La Malcontenta is still a private residence so you must book at least 10 days in advance as they limit how many people can visit. It is open Friday to Sunday, 9:30 am to 12:30 pm and 2:30 pm to 5:30 pm in the summer months.
Known as the “Versailles of Veneto”, the palatial Villa Pisani is, in many ways, responsible for the fame of the Riviera del Brenta. The magnificent Baroque estate was commissioned by Andrea Pisani Alvise, the doge of Venice, in the 18th-century. However, after the fall of the Republic, the Pisani family had no choice but to sell the villa to Napoleon. Since then it has hosted countless European monarchs, including an Austrian Empress, King Charles IV of Spain and the Russian Tzar Alexander I.
Villa Pisani is now a national museum dedicated to 18th and 19th-century art, but you can still visit around thirty rooms decorated with original frescoes, paintings and furniture, including Napoleon's apartments. In the ballroom, marvel at Rococo master, Tiepolo’s exquisite allegorical ceiling painting, “The Glory of the Pisani Family'', before venturing into the vast, French, landscaped gardens. The long perspectives were inspired by the gardens at Versailles and it is here that you will find the famous, monumental maze.
The villa is open to exploring on Tuesday and Thursday afternoons, Wednesday and Friday mornings, and all day Saturday and Sunday.
Villa Widmann Rezzonico Foscari is a late Venetian baroque gem at the heart of the Riviera del Brenta. It was built in the early 18th-century for the Serimann, a noble Venetian-Persian family. In the mid-1700s it was bought by the Widmann family and adapted to the French Rococo style.
A typical, idyllic Venetian villa, the country mansion sits in an extensive and peaceful garden, complete with cypress and horse chestnut trees, a landscaped pond, romantic roses and stone statues of classical gods and nymphs. The villa is open to the public from Tuesday to Sunday, 10 am to 4:30 pm, with guided tours of the mezzanine and first floors, fully decorated with period furnishings.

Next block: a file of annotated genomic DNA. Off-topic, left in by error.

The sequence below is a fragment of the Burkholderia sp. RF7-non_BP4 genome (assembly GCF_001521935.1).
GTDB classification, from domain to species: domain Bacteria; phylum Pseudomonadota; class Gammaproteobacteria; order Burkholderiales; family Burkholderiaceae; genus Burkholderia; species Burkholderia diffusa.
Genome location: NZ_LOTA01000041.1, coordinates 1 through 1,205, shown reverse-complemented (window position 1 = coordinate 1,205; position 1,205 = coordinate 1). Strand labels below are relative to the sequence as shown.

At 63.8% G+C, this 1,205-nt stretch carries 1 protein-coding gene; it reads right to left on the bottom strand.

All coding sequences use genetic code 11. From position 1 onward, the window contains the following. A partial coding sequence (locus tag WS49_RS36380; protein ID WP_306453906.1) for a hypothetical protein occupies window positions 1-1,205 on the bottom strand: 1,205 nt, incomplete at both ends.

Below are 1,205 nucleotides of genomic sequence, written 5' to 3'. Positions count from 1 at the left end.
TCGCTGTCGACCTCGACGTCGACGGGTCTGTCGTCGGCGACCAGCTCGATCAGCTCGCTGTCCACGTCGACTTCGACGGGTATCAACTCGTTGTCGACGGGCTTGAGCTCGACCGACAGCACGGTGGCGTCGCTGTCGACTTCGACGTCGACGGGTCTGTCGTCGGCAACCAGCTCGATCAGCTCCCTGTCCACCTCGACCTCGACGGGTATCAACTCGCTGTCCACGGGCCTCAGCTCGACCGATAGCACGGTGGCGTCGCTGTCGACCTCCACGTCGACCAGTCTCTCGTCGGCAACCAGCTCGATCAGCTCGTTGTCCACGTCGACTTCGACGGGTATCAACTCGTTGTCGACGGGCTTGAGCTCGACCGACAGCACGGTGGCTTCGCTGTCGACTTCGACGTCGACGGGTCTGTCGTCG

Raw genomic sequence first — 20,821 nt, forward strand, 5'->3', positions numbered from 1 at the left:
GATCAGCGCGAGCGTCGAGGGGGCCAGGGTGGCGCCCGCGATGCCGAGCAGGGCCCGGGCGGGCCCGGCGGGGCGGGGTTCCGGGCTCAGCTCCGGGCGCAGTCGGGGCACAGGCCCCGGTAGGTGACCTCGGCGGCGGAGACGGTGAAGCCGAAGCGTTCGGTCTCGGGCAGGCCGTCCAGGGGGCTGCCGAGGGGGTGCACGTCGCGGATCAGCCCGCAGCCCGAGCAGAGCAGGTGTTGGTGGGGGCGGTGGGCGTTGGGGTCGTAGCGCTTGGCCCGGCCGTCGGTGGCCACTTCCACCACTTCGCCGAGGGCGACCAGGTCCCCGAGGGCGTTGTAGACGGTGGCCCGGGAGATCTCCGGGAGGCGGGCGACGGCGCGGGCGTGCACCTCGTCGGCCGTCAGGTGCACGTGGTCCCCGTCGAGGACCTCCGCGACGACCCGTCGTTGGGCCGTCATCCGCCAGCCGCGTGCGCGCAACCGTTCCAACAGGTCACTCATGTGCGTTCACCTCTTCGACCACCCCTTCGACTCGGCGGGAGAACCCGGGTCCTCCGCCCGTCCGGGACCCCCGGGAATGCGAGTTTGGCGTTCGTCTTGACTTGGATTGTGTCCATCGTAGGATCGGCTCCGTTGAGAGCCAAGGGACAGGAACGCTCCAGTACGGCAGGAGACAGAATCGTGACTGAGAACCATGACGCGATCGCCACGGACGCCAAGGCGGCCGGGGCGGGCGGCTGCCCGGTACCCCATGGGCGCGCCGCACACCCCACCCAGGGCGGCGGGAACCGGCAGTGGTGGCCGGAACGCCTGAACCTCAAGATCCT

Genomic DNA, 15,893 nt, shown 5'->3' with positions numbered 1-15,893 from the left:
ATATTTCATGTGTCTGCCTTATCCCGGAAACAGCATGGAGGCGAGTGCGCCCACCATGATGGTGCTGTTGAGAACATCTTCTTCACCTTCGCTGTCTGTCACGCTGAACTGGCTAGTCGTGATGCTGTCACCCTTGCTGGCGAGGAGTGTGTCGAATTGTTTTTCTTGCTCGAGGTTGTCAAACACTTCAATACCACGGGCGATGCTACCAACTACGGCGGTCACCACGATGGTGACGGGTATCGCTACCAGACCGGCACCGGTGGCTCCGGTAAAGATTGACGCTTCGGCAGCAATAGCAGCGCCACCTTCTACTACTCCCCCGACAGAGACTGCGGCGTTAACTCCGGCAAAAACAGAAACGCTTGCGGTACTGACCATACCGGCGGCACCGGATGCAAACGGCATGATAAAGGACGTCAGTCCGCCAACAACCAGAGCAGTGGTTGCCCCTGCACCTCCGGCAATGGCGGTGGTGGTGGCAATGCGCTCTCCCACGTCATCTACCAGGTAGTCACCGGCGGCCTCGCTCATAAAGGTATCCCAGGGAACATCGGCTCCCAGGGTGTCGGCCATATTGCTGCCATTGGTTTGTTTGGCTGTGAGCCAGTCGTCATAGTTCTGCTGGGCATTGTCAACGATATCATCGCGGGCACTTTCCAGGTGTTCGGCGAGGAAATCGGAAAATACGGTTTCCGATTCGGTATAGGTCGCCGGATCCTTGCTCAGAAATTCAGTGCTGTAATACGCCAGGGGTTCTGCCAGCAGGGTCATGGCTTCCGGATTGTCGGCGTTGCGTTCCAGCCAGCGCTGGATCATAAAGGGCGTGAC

When you enter the front gates of the Villa Contarini, it is hard to imagine that its life began in the 17th-century as a working farming estate. It feels more like a royal palace than a villa-farm. The current baroque facade is thought to have been an adaptation of an earlier design by Andrea Palladio, though few traces of the original villa remain.
The villa isn’t actually on the Riviera, but since it still sits practically on the River Brenta between Padua and Vincenza, we couldn’t resist including it. You can wander the gardens and expansive grounds at your leisure, but the house is only open for guided tours. Villa Contarini is open every day except Wednesday during the summer months, from 9 am to 7 pm.
Rent a Venetian Villa of your own
Our handpicked collection of villas near Venice and Verona are steeped in history, offering an even more immersive experience of the Venetian Villa and surrounding Veneto countryside. Retrace the footsteps of Venetian nobles at the 17th-century Villa Michiel or enjoy a glass of local wine within your secluded wine estate at the 16th-century Ca’di Lista. The latter is a breathtaking hunting lodge built by Dario Variotari, an apprentice of Veronese, replete with vibrantly frescoed interiors and an immaculately landscaped garden.
You can even stay in a luxury villa designed by the master himself, Andrea Palladio. Once a farming estate, you won’t be short of space at the magnificent Villa Zambonina; frescoed loggias, marble bathrooms, Italianate gardens are just some of the sumptuous features you can expect to enjoy here. Give us a call today to find out more about your dream Venetian Villa rental.